There are few flowers whose fragrance is as recognizable or as warming as that of Jasminum grandiflorum, commonly known as jasmine. In some parts of the world, the sight of the first crocuses, magnolias or plum blossoms herald the arrival of spring. The jasmine flower itself is unassuming—small, white and star-shaped. But its scent, carried on a breeze, is a sign of warmer weather to come.
Issue 10 of Sand is devoted to the sun: as a source of light and warmth, as an aid to time-keeping, and also for its symbolic significance. From Louis XIV’s ‘sun king’ medallions to more contemporary counterparts—the radiant sunshine emoji with its serene smile—it has often been used to connote strength and clarity.
A myriad of sun deities can be found across cultures and throughout history, too: Akycha, the Inuit sun goddess; Xihe, mother of ten suns in Chinese mythology; and Tama-nui-te-rā, the Maōri personification of the sun; to name just a couple.
This edition of Sand is accompanied by a vial of Catalonian Jasmine essential oil. While we’d usually formulate a new blend for each issue, jasminum grandiflorum carries such completeness that it demands to be enjoyed in its purest form.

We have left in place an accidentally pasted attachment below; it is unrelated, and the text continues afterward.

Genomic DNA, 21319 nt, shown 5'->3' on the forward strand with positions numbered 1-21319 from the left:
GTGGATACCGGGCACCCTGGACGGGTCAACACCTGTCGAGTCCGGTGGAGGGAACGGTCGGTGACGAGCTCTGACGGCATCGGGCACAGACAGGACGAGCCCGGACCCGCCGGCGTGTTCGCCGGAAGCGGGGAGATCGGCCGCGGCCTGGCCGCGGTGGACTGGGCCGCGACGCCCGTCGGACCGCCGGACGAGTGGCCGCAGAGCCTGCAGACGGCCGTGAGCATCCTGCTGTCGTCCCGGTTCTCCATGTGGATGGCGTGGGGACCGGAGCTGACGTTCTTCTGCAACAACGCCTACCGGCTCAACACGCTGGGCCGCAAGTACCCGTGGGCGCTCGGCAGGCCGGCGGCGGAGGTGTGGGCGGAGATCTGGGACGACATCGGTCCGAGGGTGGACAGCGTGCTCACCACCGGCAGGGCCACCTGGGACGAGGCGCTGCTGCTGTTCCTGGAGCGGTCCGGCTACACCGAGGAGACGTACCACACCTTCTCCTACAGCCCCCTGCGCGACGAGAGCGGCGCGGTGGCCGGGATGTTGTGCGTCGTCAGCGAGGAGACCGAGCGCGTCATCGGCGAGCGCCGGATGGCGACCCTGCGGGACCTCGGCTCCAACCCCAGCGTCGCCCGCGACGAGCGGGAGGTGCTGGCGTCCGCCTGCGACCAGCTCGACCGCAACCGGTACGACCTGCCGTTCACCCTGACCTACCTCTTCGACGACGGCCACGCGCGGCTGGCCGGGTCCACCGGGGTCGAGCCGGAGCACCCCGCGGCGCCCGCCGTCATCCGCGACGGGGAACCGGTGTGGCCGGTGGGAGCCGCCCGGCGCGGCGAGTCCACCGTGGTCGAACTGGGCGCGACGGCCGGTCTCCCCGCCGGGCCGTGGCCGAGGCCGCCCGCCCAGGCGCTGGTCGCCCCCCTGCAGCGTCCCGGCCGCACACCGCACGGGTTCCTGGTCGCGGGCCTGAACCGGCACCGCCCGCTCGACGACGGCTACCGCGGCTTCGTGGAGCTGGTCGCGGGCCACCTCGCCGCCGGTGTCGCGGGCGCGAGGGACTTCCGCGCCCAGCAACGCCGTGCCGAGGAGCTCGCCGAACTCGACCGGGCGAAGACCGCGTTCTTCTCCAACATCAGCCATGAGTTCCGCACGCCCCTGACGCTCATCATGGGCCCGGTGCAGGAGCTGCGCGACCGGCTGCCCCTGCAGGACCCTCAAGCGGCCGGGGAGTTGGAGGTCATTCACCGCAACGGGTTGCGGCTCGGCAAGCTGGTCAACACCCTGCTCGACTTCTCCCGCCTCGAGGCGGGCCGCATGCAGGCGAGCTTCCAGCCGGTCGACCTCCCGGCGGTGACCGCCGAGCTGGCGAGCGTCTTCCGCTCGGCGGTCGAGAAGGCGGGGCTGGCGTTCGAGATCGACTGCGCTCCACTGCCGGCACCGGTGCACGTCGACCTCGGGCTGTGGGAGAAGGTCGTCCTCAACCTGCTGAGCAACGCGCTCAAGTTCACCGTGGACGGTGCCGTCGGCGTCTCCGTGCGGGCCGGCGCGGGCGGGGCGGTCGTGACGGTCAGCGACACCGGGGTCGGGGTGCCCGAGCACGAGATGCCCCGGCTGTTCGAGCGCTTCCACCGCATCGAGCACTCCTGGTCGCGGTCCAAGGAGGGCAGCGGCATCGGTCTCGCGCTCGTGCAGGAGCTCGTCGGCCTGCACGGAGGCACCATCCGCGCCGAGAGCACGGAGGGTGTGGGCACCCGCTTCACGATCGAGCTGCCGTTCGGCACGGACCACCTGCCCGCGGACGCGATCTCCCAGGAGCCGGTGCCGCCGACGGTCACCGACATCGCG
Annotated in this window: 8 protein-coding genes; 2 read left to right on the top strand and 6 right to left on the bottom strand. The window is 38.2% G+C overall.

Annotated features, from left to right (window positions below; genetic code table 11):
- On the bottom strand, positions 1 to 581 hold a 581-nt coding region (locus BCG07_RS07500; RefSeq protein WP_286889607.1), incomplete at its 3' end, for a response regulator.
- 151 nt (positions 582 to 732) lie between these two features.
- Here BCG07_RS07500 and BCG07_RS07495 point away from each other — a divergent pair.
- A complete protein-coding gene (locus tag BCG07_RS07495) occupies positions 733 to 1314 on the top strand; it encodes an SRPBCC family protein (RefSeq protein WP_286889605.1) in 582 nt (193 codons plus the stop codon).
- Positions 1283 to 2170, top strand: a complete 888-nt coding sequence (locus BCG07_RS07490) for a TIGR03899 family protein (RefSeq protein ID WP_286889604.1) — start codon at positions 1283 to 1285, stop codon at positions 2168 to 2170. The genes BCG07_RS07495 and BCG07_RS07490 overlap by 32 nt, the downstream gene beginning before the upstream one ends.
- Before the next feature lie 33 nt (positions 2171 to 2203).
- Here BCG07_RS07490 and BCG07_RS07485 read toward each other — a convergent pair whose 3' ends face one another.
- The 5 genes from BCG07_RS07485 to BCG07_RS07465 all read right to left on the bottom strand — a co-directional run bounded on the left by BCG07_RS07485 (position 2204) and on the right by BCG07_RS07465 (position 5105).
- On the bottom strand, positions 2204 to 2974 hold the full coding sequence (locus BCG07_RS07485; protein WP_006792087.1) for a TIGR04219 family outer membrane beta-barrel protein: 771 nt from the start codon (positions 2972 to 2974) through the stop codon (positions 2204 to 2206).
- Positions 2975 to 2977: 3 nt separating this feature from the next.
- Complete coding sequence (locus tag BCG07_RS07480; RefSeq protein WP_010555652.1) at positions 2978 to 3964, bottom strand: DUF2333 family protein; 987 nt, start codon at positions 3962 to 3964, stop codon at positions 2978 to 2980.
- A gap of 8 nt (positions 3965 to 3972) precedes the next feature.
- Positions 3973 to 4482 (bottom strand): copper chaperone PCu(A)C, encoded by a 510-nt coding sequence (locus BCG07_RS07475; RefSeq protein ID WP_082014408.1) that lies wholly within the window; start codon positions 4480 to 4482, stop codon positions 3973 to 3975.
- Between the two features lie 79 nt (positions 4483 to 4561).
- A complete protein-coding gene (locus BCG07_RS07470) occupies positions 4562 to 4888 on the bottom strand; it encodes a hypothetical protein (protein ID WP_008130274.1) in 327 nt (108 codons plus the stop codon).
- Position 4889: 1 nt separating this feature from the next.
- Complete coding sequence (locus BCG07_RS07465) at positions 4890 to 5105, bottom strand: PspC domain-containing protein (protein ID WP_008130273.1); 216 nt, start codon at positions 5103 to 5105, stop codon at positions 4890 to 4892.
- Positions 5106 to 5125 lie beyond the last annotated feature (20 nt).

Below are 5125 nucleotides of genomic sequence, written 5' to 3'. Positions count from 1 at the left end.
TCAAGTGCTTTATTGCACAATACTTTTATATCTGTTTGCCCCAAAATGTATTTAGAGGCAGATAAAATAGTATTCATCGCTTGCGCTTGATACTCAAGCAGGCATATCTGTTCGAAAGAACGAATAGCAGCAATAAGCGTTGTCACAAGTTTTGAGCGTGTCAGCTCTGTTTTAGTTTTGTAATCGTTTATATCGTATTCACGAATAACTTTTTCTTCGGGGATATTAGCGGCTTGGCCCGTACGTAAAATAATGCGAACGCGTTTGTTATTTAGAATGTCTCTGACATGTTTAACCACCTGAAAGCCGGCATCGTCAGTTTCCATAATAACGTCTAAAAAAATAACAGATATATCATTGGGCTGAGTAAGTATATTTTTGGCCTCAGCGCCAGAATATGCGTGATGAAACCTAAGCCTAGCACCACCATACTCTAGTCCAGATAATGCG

It may seem a paradoxical choice, given that some species of jasmine bloom at night, with their petals opening to the stars. In fact, it’s not aversion to the sun that causes this behavior, but the opposite: in sunlight, the plant’s leaves produce florigen, a flower-inducing hormone, which amasses in the flowering shoots over the course of the day. And so the white blooms unfurl after sundown, much in the same way as a solar-powered lamp blinking on at dusk.
Around the world, optimism is creeping back into our day-to-day. Things aren’t back to normal, but it feels as though we are learning new ways to let in the light. Like the jasmine plant in the afternoon, we are still gathering energy, but each day, each week, feels a little brighter than before.
So here’s to warmer weather, in both the literal and figurative senses—to throwing open the windows to sweet-smelling air.